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    3. peachie

      This is how I’ve felt every time I moved, too. The first night especially is always really weird and sad for me, but that’s almost never an actual reflection of how much I’ll like where I am.

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    4. londonedit

      This is absolutely my experience too. My first week or so in any new job will inevitably involve several ‘Aaaaargh I don’t know anything, I don’t know what I’m doing, I’ll never figure any of this out, everyone must think I’m so rubbish, why did I take this job, it’s too scary’ moments. Change is scary, and when you’re in the middle of that panic you do get nostalgic for the comfort and safety of your previous job.

      But there will come a point, however many weeks and months down the line, where someone will ask you something and you’ll respond and you’ll suddenly realise that hey, you DO know what you’re talking about. And then you’ll realise that you’re no longer panicked – yes, you’ll most likely still have plenty of questions, and you’ll still probably feel like you’re not totally sure on everything, and that’s normal, but you’ll realise that you’re getting into a groove and you’re not the newbie anymore.

      Reply
  4. Erin

    FWIW I had someone join our team who had exactly the same feelings as you – that she’d made a mistake and wanted her old job back – and she did leave and go back. They took her back. It was hard on us, as we’d had other issues with hiring to say the least and actually never did fill that position, but I suppose it’s better than staying in a job you know isn’t for you.

    That said, I strongly feel you should give it more time than a week. Good luck with what you decide!

    Reply
    1. Sloan Kittering

      I do think that reflects somewhat badly on your new hire, for what it’s worth! Although of course there could be greater issues than what we’re presented with here. Maybe the job was a step back in responsibility or something. But if she just got lonely, I think that seems rather off.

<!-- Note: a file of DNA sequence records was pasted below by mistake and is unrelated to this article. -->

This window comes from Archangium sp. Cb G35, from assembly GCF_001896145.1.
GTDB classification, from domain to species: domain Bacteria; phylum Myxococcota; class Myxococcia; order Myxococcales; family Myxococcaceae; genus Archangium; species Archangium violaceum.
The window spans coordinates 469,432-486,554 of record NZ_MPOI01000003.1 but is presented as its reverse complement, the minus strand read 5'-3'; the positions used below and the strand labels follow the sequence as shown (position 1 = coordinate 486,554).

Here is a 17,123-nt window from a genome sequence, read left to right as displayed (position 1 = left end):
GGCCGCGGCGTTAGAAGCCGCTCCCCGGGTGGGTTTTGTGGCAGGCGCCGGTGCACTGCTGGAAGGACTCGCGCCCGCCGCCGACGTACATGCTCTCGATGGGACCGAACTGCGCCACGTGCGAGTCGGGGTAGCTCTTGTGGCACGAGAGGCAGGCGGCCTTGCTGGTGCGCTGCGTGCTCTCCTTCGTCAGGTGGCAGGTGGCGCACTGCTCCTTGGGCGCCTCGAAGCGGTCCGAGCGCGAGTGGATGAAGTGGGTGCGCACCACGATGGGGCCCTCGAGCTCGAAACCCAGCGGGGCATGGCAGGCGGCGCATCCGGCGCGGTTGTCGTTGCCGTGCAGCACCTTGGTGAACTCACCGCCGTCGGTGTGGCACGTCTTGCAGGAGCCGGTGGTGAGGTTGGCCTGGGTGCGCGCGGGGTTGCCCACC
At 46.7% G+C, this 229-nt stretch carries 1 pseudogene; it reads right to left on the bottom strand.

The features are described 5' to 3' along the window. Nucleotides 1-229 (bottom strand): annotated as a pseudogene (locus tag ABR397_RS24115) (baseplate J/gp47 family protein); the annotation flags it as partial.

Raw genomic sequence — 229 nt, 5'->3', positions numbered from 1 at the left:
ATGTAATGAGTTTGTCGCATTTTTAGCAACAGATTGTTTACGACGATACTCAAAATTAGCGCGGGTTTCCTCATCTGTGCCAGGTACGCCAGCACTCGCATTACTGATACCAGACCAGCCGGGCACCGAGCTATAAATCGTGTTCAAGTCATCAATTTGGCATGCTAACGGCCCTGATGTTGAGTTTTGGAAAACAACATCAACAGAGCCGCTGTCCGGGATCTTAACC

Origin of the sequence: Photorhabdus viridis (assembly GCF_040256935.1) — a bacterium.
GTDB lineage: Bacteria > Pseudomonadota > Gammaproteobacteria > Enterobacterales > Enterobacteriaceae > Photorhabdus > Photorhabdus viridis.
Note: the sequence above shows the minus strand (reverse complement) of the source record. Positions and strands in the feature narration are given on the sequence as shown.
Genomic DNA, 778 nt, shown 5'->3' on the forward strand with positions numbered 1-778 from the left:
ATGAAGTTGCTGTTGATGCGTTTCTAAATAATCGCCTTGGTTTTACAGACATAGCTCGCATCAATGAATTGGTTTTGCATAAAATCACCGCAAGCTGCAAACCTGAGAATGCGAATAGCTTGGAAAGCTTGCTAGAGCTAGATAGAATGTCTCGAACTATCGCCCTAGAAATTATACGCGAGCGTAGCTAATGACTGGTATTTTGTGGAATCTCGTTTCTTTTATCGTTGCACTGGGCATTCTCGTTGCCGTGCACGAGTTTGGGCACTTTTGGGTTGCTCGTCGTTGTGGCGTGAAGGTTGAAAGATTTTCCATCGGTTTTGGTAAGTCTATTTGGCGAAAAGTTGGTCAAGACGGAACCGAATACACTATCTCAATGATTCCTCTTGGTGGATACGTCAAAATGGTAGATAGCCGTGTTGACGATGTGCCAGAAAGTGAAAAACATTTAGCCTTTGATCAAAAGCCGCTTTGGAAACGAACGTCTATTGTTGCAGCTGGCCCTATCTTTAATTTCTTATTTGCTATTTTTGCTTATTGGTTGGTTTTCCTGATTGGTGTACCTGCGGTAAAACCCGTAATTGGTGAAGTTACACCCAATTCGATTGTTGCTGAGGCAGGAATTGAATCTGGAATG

Reply
    2. Need a Beach

      The cynic in me assumes that she told you this sob story to hide the fact that she was using your company to get a raise at the old place.

      Reply
      1. The Man, Becky Lynch

        It’s also possible she left for the right reasons, then was called after she left with a counter offer.

        I took a new job and my old job threw so much money at me, I ended up staying another year. I was able to adjust my new job to part time that first year with a promise I’d go full time after my last job wound down.

        But I was honest about it all. I don’t know why the person wouldn’t just say “they offered me a 20% raise to come back.” and either try for a bidding war or to leave on a truthful note.

        I assume it’s more likely a culture clash in the end.

        Reply
    3. Kathleen_A

      Hmm, well, the realist in me guesses that there were other problems with the job, and she said she’d made a mistake just because it sounded a lot nicer than “I’m so sorry, but I really dislike this new job!” or “my coworkers!” or “my boss!”

      But I have known people (four, to be exact) to come back to the organization where I work now because they realized they’d made a mistake. I don’t think any of them got a raise because they just don’t give raises around here for that reason.

      Reply
  5. Clay on my apron

    It’s really normal to feel “homesick” for a while. You’re also completely out of your comfort zone. It will take a while to settle.

    Something to remember though is that at some jobs you make great friends and at other you don’t. My best ever work friends are from my first job (25+ years ago), 2nd job (20 years ago) and my 4th job (about 10 years ago). Those friendships lasted long after I’d left those companies. At my current job (and the last one), I’ve made friendly acquaintances. That’s okay too. Each place and group of people has different potential.

    Good luck with your new job, I’m sure it will start to feel comfortable soon!

    Reply
    1. Sloan Kittering

      That’s true, OP may realistically not be as emotionally close with these coworkers, and that’s actually okay too. If you really miss your old coworkers, maybe you can continue to see them socially! Or maybe you need to make new friends outside of work. It doesn’t mean that the job isn’t the right move for your future and your career.

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    2. Cassandra Mortmain

      This is very true — and just as it’s nice to have work friends you see every day, there are also some upsides to working somewhere a little less buddy-buddy. (You can say no to an obligation without fearing it’ll bounce back onto a friend, you might work more efficiently, you won’t get caught up in potentially toxic gossip/complaint cycles, etc.)

      But it’s also WAY too early to tell! I made only one friend at my second job, but we are still close years after we both left the company. I remember us as being instantly inseparable, but actually we didn’t meet until about a month after I started.

      Hang in there! New jobs are tough, even when they’re the right move.

      Reply
      1. Bostonian